It was a clash of the Jacques Scott wine titans: Sergio “The Matador” Serrano versus Lee “007.5” Royle in perhaps the most anticipated first-round match-up of the Agua Restaurant & Lounge Sommelier Showdown series on Dec. 15.
Serrano, known equally for his love of big red wines as for his dislike of green vegetables, came to the venue beaming with confidence, even though the odds-makers had him as a slight underdog in the contest. Royle, on the other hand, seemed nervous and unsure of himself, knowing the ridicule he faced if he lost to his Mexican friend.
On paper, the competition was evenly matched, with both men starting out in the restaurant business and then moving over to wine.
“We have 45 years of restaurant experience between the two of us,” said The Matador. “We’re the same when it comes to experience.”
After a Prosecco reception, the guests took their seats at the large tables set up throughout the dining room. The air was thick with anticipation as the competitors were announced, with Royle’s cheerleaders – Nancy Harrison and Jane Schweiger – pumping their pompoms in the air.
“That’s my boy,” said Schweiger.
The rules for the competition were simple: Each sommelier was to pair the Jacques Scott wine of their choice with each of four courses served at the wine dinner. The total cost of the wines was not to exceed $76 wholesale. The dinner guests didn’t know what wines they were drinking or which competitor chose which wine until after every round. After tasting each wine with the served dish, the guests only had to vote – wine #1 or wine #2 – for the one they thought paired best with the food.
Agua co-owner Cristiano Vincentini stressed the last part.
“The wine you choose is not the wine you like best, but the wine you think goes better with the food,” he said.
The first course consisted of baby octopus with black olive sauce, a hard-to-describe smoked tuna cake, and polenta.
Royle, who is a big fan of German Riesling for food pairings, played it safe with Schloss Johannisberg Rotlack Riesling Kabinett Feinherb, while Serrano took a bigger chance, choosing Torres Viña Esmeralda, an inexpensive but very aromatic white wine from Spain made from a blend of Moscatel and Gewürtztraminer. Unfortunately for The Matador, the delicate lightness of the Viña Esmeralda couldn’t stand up to the pungent spice of the dish. The Riesling overpowered some of the more delicate flavors of the course, but held up to its heat and Royle easily won the round, 41-23.
The second course was risotto made with Italian Taleggio cheese, topped with duck bresaola and served with a Port wine reduction. Both sommeliers chose red wines with good acidity to counter the cheesy creaminess of the risotto, with Royle going with Marchesi di Barolo “Ruvei” Barbera d’Alba and Serrano opting for Au Contraire Pinot Noir from California’s Sonoma Coast. Much to Royle’s surprise, the guests preferred the exotic spice-flavors in the Pinot Noir, which is one of the classic pairings with duck, by a 40-24 margin.
The key round of the battle came next, though, as the sommeliers tried to pair wines with wasabi-crusted short ribs served with a mushroom and snow pea stir-fry in a Hoisin-demi sauce. The dish presented a challenging array of tastes – pungency in the wasabi, fattiness in the short rib and sweetness in the hoisin sauce. Royle chose Seghesio Family Vineyards Zinfandel from Sonoma Valley California. The sweet fruitiness of the Zin played well with the hoisin sauce.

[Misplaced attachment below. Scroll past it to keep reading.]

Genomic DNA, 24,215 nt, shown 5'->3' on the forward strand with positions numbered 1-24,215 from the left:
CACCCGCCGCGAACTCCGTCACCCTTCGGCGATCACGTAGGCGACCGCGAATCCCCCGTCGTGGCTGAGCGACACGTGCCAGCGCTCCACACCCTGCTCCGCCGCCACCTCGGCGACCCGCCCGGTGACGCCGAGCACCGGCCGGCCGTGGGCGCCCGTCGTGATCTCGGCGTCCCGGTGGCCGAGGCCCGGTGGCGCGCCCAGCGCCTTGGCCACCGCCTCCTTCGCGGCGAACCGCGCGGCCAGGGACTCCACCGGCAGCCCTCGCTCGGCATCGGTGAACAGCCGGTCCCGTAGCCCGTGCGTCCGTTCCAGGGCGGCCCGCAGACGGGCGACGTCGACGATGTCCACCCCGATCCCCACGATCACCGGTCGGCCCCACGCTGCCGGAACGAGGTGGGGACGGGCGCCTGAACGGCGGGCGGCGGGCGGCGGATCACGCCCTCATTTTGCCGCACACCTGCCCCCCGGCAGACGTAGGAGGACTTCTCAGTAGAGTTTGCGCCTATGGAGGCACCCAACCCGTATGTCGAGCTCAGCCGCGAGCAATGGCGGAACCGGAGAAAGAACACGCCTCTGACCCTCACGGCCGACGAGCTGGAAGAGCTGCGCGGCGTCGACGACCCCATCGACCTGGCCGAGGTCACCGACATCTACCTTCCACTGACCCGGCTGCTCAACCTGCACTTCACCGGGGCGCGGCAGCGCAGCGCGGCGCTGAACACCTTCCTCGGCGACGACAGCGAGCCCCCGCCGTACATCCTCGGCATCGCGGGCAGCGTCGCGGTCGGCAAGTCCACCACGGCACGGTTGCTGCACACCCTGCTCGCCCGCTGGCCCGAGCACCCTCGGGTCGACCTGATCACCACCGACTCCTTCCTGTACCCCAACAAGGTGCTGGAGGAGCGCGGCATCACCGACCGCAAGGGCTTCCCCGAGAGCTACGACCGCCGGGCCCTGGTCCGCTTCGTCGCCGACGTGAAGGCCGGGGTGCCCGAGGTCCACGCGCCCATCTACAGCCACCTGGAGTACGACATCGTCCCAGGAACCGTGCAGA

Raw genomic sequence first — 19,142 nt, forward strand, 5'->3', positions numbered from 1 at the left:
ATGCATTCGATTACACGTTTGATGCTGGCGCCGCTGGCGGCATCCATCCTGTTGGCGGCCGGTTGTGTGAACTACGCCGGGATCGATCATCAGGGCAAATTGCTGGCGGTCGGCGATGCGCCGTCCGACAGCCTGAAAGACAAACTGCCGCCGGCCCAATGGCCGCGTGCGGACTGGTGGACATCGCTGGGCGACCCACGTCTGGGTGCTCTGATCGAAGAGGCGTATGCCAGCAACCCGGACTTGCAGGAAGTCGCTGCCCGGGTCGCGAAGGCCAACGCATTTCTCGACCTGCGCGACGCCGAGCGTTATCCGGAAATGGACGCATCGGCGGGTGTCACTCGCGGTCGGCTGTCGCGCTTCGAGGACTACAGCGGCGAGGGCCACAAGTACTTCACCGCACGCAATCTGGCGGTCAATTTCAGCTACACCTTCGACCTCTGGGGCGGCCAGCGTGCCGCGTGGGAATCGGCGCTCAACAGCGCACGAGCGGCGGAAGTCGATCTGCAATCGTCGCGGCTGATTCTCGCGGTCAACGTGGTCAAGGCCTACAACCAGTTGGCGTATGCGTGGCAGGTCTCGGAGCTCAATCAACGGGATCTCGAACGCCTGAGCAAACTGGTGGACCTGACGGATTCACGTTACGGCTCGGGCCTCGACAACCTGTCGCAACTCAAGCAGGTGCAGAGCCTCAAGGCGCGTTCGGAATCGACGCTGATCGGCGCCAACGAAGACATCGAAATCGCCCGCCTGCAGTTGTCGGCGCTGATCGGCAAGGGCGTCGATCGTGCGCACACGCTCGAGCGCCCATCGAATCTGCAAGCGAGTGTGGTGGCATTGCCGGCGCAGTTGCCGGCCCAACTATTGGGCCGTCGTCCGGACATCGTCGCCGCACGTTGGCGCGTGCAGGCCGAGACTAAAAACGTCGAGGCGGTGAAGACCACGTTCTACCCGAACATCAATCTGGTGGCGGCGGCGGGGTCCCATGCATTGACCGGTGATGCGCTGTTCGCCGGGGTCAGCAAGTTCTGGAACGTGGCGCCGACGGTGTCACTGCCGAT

Luckily, the wasabi wasn’t too pungent or the high-alcohol Zinfandel might have seemed too hot in the mouth, but in the end, the fruitiness paired well with the crust. Where the Zin didn’t stand up was in pairing with the fatty short rib, which actually made the big red wine seem thin in the mouth.
The Matador went back to Spain with a rather obscure but well-crafted wine called Ramiro Ramiro’s that is made in the garage of Chef Jesus Ramiro Pastor in Castilla y León. It is made from 100 percent Tempranillo grapes in a modern, fruit-forward style. With a deep purple color and juicy black fruit flavors, many of the guests were guessing it came from South America or the United States. The wine’s fruitiness helped balance the heat of the wasabi and held its own with the sauce, and its tannins kept pace with the fat in short rib. In the end, however, the guests chose Royle’s pairing over Serrano’s by a single vote – the vote cast by The Matador’s friend Kara Phillips, who had the wine with chicken instead of short rib, skewing the pairing.
Even Royle was shocked by the outcome.
“I actually thought his pairing was better than mine,” he told the guests.
The Matador had used a good portion of his budget on the Ramiro’s wine and after losing the third course, he needed a miracle to force a tie-breaking blind tasting with Royle. It didn’t happen. Royle crushed him in the dessert round by a score of 46-18 by pairing the slightly sparkling Italian Roscato Rosso Dolce – basically a red Moscato – with white chocolate sponge cake served with mixed berry compote. The berries proved to be a little too tart for Serrano’s Rickety Bridge Late Harvest Chenin Blanc. Ironically, Woodbridge White Zinfandel, one of The Matador’s long-standing “surprise” wine choices, would have probably paired better with the dessert course.
With the quarterfinals now complete, the Agua Sommelier Showdown series moves to the semifinals, with Royle joining fellow Jacques Scott wine expert Ross Chernin, Agua’s sommelier Fabio Sordinelli, and Catch Restaurant & Lounge’s manager/sommelier Peter Bedocs in the final four.
The tentative date for the first dinner is Jan. 26, and the second semifinal sometime in April. The final will be held in May.